Seed Drill Row Spacing – Part Two (Sort of)

In my previous post on cereal row spacing I discussed the many conflicting functions of modern seeding equipment. By conflicting I am suggesting that particular functions performed by a seed drill actually work against each other. For example, optimizing the function of seed bed utilization (row spacing) conflicts with the function of minimizing seed bed disturbance. Both functions are important but designs to optimize for one function would tend to work antagonistically on the other.

These types of conflicts put rigid limitations and constraints on machine design. It narrows the range of conceptual design options available to perform the many needed functions of seeding equipment. One way to illustrate the way in which this type of conflict plays out with seeding equipment design is through the use of a Venn diagram. With a Venn diagram, we let a circle define the “space” of design options to impart a specified function in a seed drill. Each function which the drill needs to perform as a condition of commercial acceptability is then represented by a separate circle.

The figure below shows a Venn diagram for seven distinct functions which I believe a modern seed drill needs to carry out in order to succeed in the marketplace. While there are no doubt many more functions not considered here it is sufficient to demonstrate the challenge and complexity involved in equipment design.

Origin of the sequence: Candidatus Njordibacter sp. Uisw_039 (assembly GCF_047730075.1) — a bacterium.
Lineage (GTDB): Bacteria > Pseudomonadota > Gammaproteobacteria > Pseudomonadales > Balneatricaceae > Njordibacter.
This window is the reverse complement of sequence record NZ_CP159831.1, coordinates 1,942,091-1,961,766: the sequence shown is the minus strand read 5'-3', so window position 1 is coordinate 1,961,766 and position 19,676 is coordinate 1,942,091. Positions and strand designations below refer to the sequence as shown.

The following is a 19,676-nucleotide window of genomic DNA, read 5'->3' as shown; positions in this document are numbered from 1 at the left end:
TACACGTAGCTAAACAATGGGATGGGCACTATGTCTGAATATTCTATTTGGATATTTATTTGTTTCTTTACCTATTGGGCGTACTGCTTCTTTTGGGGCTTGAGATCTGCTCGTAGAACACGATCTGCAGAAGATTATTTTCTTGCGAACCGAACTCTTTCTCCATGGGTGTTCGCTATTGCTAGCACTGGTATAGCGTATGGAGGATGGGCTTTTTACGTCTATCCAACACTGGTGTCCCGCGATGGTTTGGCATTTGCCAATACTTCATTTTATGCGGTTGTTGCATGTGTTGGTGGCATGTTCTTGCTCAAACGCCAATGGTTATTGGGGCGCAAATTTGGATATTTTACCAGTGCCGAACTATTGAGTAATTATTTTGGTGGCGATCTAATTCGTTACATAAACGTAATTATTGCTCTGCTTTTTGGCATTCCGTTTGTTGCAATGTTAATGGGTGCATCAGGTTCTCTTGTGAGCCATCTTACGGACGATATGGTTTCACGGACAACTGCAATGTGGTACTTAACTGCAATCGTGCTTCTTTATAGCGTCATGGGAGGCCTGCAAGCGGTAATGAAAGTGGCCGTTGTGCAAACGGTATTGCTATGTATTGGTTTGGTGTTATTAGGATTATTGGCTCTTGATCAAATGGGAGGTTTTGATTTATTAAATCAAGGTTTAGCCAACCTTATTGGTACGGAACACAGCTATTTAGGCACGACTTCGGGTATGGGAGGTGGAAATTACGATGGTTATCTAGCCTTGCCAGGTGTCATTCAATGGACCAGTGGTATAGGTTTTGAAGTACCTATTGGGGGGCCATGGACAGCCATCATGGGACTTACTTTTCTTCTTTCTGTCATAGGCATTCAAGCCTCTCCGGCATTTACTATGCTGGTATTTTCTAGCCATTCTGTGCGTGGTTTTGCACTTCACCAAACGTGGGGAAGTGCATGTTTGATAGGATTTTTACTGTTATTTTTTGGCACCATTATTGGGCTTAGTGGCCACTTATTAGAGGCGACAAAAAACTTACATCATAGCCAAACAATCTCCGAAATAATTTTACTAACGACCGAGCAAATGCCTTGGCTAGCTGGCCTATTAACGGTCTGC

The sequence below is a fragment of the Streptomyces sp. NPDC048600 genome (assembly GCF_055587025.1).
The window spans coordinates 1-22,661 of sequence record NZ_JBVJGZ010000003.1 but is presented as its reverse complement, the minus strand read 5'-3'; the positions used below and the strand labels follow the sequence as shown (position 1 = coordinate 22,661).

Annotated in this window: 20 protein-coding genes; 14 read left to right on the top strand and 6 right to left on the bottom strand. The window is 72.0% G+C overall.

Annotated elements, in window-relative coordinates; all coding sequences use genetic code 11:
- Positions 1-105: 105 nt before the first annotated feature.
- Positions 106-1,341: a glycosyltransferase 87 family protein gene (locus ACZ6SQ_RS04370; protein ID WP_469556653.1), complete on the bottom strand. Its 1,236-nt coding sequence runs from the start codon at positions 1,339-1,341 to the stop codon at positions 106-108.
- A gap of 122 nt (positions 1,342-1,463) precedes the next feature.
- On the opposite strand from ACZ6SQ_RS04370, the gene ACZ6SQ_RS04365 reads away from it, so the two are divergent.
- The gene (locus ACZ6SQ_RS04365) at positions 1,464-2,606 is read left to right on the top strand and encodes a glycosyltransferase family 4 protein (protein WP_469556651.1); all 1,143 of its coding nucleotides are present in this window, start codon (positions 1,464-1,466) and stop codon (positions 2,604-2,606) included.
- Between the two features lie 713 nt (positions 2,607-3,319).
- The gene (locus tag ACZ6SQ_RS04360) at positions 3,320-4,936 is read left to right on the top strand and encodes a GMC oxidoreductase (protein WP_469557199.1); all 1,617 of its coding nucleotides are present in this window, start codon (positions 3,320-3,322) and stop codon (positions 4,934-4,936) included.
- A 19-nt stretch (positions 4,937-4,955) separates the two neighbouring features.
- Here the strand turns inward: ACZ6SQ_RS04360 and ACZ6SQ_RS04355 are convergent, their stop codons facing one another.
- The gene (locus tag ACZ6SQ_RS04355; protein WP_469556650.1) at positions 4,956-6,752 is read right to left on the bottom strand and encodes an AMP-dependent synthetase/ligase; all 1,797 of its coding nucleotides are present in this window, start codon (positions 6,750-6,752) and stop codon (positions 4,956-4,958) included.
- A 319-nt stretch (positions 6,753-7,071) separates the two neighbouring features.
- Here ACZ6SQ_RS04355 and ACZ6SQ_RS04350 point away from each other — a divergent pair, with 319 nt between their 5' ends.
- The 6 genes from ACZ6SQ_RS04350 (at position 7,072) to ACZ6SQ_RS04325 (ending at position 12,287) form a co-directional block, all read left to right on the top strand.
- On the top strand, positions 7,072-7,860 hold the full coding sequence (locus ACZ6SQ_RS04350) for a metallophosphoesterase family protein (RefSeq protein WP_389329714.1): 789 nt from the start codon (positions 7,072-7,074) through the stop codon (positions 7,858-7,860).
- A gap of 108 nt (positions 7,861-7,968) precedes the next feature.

Image

The figure shows how these functional conflicts work against each other and severely limits the alternatives for engineers and equipment designers. The small shape which I have outlined in black shows the small overlapping area of “solution space” which can reconcile all of the mostly conflicting and non-overlapping space of design alternatives. Note that the optimal design solution for each individual function does not necessarily lie within the small overlapping “solution space”. However to obtain greatest commercial value – which is in theory the maximized sum of values of the seven functions – the ultimate design must lie within the small space.

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